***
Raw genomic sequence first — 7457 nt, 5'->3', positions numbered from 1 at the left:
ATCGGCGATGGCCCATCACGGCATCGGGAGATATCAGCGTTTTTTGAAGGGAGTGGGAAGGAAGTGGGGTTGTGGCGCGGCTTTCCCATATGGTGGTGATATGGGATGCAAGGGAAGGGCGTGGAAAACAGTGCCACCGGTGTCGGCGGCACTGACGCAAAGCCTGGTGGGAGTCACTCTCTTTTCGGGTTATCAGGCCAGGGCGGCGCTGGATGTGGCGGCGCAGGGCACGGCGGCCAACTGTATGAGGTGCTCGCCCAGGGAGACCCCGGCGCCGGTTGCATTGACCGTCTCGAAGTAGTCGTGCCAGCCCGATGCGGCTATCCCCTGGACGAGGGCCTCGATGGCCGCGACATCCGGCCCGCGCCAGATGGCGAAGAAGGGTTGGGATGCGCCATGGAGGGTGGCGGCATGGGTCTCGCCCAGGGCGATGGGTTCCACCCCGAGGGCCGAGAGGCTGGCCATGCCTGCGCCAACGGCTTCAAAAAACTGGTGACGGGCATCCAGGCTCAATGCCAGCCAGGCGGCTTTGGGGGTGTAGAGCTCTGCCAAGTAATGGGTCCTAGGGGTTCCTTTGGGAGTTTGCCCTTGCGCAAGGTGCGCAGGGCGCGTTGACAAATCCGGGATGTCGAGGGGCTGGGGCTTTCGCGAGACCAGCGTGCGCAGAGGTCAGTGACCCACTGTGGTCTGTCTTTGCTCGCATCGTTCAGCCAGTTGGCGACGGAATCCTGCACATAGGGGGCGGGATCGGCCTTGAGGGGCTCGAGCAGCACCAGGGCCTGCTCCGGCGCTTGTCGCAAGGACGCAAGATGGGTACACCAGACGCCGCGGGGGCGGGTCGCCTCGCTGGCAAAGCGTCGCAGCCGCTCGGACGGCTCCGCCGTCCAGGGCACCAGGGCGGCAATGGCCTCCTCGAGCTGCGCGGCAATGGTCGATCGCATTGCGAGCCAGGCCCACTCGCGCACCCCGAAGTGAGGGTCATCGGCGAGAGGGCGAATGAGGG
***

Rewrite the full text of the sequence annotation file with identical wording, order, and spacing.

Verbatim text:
Raw genomic sequence first — 7457 nt, 5'->3', positions numbered from 1 at the left:
ATCGGCGATGGCCCATCACGGCATCGGGAGATATCAGCGTTTTTTGAAGGGAGTGGGAAGGAAGTGGGGTTGTGGCGCGGCTTTCCCATATGGTGGTGATATGGGATGCAAGGGAAGGGCGTGGAAAACAGTGCCACCGGTGTCGGCGGCACTGACGCAAAGCCTGGTGGGAGTCACTCTCTTTTCGGGTTATCAGGCCAGGGCGGCGCTGGATGTGGCGGCGCAGGGCACGGCGGCCAACTGTATGAGGTGCTCGCCCAGGGAGACCCCGGCGCCGGTTGCATTGACCGTCTCGAAGTAGTCGTGCCAGCCCGATGCGGCTATCCCCTGGACGAGGGCCTCGATGGCCGCGACATCCGGCCCGCGCCAGATGGCGAAGAAGGGTTGGGATGCGCCATGGAGGGTGGCGGCATGGGTCTCGCCCAGGGCGATGGGTTCCACCCCGAGGGCCGAGAGGCTGGCCATGCCTGCGCCAACGGCTTCAAAAAACTGGTGACGGGCATCCAGGCTCAATGCCAGCCAGGCGGCTTTGGGGGTGTAGAGCTCTGCCAAGTAATGGGTCCTAGGGGTTCCTTTGGGAGTTTGCCCTTGCGCAAGGTGCGCAGGGCGCGTTGACAAATCCGGGATGTCGAGGGGCTGGGGCTTTCGCGAGACCAGCGTGCGCAGAGGTCAGTGACCCACTGTGGTCTGTCTTTGCTCGCATCGTTCAGCCAGTTGGCGACGGAATCCTGCACATAGGGGGCGGGATCGGCCTTGAGGGGCTCGAGCAGCACCAGGGCCTGCTCCGGCGCTTGTCGCAAGGACGCAAGATGGGTACACCAGACGCCGCGGGGGCGGGTCGCCTCGCTGGCAAAGCGTCGCAGCCGCTCGGACGGCTCCGCCGTCCAGGGCACCAGGGCGGCAATGGCCTCCTCGAGCTGCGCGGCAATGGTCGATCGCATTGCGAGCCAGGCCCACTCGCGCACCCCGAAGTGAGGGTCATCGGCGAGAGGGCGAATGAGGG